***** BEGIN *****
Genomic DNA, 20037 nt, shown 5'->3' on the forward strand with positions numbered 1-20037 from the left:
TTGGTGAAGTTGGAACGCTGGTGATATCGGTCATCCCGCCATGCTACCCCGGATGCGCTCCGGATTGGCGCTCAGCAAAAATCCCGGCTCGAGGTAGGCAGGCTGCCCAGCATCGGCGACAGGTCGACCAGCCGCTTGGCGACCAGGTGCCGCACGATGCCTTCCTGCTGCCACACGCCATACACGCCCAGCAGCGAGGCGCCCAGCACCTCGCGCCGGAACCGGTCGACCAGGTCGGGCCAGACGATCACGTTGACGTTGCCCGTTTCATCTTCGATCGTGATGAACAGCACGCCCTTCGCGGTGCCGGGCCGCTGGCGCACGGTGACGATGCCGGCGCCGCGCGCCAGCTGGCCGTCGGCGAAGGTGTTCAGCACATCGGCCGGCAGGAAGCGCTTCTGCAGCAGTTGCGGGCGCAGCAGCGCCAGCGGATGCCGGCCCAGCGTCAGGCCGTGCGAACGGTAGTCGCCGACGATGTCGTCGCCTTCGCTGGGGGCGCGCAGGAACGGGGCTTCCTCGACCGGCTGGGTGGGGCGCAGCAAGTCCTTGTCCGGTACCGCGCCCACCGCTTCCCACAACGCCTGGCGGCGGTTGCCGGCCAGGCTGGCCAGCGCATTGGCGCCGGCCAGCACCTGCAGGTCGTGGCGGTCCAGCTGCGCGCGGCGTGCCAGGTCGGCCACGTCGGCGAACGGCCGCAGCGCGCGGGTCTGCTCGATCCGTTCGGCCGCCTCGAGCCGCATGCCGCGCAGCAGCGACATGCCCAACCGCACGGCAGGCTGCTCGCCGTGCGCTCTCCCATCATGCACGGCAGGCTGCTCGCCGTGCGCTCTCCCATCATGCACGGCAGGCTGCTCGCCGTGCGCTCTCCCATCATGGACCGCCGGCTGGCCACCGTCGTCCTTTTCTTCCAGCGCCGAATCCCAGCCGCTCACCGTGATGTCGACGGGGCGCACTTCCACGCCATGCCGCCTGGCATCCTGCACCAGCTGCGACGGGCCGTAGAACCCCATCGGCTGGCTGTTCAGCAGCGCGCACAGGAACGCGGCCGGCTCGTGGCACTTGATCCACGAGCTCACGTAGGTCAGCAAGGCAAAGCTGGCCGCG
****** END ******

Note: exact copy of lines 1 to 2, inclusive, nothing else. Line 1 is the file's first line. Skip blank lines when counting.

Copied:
Genomic DNA, 20037 nt, shown 5'->3' on the forward strand with positions numbered 1-20037 from the left:
TTGGTGAAGTTGGAACGCTGGTGATATCGGTCATCCCGCCATGCTACCCCGGATGCGCTCCGGATTGGCGCTCAGCAAAAATCCCGGCTCGAGGTAGGCAGGCTGCCCAGCATCGGCGACAGGTCGACCAGCCGCTTGGCGACCAGGTGCCGCACGATGCCTTCCTGCTGCCACACGCCATACACGCCCAGCAGCGAGGCGCCCAGCACCTCGCGCCGGAACCGGTCGACCAGGTCGGGCCAGACGATCACGTTGACGTTGCCCGTTTCATCTTCGATCGTGATGAACAGCACGCCCTTCGCGGTGCCGGGCCGCTGGCGCACGGTGACGATGCCGGCGCCGCGCGCCAGCTGGCCGTCGGCGAAGGTGTTCAGCACATCGGCCGGCAGGAAGCGCTTCTGCAGCAGTTGCGGGCGCAGCAGCGCCAGCGGATGCCGGCCCAGCGTCAGGCCGTGCGAACGGTAGTCGCCGACGATGTCGTCGCCTTCGCTGGGGGCGCGCAGGAACGGGGCTTCCTCGACCGGCTGGGTGGGGCGCAGCAAGTCCTTGTCCGGTACCGCGCCCACCGCTTCCCACAACGCCTGGCGGCGGTTGCCGGCCAGGCTGGCCAGCGCATTGGCGCCGGCCAGCACCTGCAGGTCGTGGCGGTCCAGCTGCGCGCGGCGTGCCAGGTCGGCCACGTCGGCGAACGGCCGCAGCGCGCGGGTCTGCTCGATCCGTTCGGCCGCCTCGAGCCGCATGCCGCGCAGCAGCGACATGCCCAACCGCACGGCAGGCTGCTCGCCGTGCGCTCTCCCATCATGCACGGCAGGCTGCTCGCCGTGCGCTCTCCCATCATGCACGGCAGGCTGCTCGCCGTGCGCTCTCCCATCATGGACCGCCGGCTGGCCACCGTCGTCCTTTTCTTCCAGCGCCGAATCCCAGCCGCTCACCGTGATGTCGACGGGGCGCACTTCCACGCCATGCCGCCTGGCATCCTGCACCAGCTGCGACGGGCCGTAGAACCCCATCGGCTGGCTGTTCAGCAGCGCGCACAGGAACGCGGCCGGCTCGTGGCACTTGATCCACGAGCTCACGTAGGTCAGCAAGGCAAAGCTGGCCGCG